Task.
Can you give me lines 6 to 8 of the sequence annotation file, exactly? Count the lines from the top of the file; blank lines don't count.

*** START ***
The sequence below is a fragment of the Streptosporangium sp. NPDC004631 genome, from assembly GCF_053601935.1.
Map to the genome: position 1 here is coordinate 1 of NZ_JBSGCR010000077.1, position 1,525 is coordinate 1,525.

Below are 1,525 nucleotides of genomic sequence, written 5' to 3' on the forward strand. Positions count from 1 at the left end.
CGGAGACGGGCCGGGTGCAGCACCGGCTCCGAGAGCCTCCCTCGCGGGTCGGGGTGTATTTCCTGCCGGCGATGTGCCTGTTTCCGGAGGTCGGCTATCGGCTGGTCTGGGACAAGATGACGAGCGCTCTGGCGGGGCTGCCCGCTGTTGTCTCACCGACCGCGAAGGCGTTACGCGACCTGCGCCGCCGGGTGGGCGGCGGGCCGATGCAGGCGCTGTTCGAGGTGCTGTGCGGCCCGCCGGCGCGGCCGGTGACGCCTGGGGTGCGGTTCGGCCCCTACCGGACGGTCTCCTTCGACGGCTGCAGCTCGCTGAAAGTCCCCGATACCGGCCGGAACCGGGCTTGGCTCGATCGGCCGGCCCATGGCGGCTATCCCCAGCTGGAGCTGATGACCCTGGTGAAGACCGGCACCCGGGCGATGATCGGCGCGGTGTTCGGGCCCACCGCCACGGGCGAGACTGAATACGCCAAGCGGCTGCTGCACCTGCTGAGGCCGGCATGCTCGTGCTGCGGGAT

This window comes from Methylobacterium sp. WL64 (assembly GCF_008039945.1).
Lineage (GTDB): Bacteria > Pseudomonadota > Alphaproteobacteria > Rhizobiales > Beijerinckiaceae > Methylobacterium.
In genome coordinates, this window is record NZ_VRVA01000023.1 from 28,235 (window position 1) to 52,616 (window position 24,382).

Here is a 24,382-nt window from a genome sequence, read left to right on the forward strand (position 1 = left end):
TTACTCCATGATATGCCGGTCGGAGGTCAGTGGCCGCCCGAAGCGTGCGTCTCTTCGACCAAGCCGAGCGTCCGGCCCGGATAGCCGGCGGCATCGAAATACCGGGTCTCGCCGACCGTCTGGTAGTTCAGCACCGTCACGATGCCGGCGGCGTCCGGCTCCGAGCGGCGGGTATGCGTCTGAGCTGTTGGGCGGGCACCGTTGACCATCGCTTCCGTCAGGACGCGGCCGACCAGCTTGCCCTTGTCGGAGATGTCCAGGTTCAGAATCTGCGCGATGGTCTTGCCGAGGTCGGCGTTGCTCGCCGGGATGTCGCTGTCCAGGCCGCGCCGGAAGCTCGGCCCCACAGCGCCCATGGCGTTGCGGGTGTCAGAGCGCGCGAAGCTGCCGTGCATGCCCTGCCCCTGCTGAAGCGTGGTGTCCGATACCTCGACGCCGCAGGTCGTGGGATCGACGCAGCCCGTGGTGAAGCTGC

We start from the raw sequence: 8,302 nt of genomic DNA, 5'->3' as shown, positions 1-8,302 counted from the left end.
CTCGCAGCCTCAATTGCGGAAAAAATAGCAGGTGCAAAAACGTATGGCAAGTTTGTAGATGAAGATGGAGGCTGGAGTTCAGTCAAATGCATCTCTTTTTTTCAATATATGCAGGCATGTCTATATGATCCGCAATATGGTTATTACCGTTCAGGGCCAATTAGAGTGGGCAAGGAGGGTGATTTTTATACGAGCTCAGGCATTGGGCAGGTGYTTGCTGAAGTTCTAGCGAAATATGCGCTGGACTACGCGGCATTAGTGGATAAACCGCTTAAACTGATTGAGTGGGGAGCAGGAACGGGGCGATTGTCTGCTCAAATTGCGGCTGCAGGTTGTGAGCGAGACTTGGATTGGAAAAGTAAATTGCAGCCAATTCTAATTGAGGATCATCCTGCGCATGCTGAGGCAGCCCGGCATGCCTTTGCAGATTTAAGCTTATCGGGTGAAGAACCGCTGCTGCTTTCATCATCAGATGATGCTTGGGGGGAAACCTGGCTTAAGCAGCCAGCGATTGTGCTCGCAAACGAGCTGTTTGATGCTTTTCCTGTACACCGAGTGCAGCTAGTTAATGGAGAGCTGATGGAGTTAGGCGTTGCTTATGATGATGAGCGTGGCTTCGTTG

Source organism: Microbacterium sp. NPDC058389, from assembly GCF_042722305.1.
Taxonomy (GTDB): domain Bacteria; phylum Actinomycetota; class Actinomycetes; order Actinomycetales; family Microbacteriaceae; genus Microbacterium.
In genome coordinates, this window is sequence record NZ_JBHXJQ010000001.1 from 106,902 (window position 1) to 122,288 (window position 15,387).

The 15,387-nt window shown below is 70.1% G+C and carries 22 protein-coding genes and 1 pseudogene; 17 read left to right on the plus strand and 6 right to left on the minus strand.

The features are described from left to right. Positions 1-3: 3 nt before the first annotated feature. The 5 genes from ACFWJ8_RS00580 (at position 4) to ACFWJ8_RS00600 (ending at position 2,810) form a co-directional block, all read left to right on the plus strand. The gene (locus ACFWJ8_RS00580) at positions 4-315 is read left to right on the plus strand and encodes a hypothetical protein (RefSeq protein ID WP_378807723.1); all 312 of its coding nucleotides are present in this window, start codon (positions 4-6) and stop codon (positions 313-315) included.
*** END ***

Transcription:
Lineage (GTDB): Bacteria > Pseudomonadota > Alphaproteobacteria > Rhizobiales > Beijerinckiaceae > Methylobacterium.
In genome coordinates, this window is record NZ_VRVA01000023.1 from 28,235 (window position 1) to 52,616 (window position 24,382).

Here is a 24,382-nt window from a genome sequence, read left to right on the forward strand (position 1 = left end):